All I can say is: a. The sensing of the flame failed. b. The flame sensor is getting its nominal 90VAC from the control board. c. There is no current whatsoever when measured in series with the flame sensor using a meter capable of measuring 1/10ua.
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On Thursday, December 25, 2014 1:27:06 AM UTC-5, Danny D. wrote:

Disregard my previous question about the black jumper wire.
I presume you measured continuity from the end of the sensor wire to the electrode?
IDK how much you can see, but can you see that the flame sensor is in the flame, ie that the flame is uniform, OK at the sensor?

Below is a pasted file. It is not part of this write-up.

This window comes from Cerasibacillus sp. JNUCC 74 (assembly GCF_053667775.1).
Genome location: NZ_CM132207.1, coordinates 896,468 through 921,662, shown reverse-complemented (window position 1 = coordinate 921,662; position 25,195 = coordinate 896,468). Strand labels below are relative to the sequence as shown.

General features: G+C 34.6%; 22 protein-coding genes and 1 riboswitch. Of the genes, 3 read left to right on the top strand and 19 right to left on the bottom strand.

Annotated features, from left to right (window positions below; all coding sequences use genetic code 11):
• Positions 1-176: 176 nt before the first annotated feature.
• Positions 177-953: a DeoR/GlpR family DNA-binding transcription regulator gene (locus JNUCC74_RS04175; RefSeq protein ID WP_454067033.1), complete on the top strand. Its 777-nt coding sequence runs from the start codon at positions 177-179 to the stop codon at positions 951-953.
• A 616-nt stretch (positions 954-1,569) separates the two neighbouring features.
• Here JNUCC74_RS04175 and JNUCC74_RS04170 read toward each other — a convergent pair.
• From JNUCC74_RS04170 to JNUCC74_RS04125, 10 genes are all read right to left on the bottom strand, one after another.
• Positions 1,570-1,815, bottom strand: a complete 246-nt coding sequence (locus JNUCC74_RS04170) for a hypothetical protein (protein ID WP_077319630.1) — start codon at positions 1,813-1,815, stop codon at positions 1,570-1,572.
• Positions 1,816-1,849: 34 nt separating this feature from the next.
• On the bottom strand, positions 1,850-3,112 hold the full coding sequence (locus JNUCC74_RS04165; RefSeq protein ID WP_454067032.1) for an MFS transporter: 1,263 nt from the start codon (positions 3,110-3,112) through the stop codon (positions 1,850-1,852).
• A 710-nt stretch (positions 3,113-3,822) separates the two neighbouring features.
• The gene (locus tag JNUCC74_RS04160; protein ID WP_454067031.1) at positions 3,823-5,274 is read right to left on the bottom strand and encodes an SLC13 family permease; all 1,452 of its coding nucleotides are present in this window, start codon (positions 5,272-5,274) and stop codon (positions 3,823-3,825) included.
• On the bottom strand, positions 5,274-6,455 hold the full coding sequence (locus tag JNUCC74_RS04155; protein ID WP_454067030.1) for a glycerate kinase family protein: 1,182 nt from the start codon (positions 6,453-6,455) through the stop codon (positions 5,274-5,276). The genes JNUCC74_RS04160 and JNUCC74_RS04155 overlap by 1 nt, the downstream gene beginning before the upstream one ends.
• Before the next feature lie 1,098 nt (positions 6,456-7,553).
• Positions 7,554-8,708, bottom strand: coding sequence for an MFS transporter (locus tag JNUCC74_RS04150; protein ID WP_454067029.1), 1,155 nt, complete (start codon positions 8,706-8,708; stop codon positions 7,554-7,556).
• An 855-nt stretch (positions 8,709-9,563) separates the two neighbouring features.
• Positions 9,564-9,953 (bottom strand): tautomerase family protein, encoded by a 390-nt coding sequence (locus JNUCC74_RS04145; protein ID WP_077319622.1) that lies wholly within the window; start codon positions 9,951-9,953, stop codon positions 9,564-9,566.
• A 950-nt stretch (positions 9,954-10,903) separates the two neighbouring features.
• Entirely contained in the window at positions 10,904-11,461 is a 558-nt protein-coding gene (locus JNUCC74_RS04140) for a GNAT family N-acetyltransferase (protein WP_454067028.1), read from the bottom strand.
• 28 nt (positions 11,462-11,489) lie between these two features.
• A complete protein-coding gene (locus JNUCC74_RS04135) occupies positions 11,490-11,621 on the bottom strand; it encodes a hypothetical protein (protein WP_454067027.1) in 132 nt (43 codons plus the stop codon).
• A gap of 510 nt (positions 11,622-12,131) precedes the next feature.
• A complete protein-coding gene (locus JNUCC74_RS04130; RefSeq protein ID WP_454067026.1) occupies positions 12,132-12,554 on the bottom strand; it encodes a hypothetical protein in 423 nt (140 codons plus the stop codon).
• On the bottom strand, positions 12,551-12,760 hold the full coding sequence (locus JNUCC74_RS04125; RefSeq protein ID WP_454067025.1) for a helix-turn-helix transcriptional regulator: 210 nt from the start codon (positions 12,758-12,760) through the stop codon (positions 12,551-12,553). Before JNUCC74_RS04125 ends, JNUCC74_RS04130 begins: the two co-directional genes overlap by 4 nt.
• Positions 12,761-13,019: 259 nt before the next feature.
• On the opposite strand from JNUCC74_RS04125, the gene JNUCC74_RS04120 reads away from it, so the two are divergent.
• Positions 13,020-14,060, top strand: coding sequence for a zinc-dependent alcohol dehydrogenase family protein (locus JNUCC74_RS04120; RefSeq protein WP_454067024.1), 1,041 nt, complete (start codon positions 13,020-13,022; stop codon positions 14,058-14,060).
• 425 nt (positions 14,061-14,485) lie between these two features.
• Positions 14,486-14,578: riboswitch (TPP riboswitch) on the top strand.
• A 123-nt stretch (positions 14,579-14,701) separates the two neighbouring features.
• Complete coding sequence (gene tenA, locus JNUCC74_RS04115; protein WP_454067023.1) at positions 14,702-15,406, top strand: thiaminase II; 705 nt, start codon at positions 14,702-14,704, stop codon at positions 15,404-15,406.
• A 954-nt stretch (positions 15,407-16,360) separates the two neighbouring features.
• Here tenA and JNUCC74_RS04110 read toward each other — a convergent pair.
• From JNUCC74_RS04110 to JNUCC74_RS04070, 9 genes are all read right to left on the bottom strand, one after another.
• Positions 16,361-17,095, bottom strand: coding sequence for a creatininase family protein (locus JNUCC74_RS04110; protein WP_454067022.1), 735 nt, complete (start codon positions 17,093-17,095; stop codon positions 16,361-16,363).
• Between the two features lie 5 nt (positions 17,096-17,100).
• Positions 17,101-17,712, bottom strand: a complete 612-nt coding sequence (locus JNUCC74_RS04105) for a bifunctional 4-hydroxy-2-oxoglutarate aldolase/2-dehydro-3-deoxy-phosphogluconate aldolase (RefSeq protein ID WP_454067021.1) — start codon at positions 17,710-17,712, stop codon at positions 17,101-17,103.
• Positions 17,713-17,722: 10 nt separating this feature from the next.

Did you try testing the meter with some other small current load, to make sure it doesn't have a blown fuse, etc?
The only thing I can add from all this is that given that you're measuring normal voltage from the board to the sensor, then the possibility of a bad ground would seem to be eliminated.
About the only thing left would be that we don't understand the failure mechanism with the flame sensors. The few descriptions I read, the physics were not well described. I wonder if it's possible something changes on the surface of the metal over time, heating, etc that causes it to stop working? I guess we'll find out when the new one shows up. But given all that you've found so far, my vote would still be the sensor. You apparently have 100V on it, no current flowing.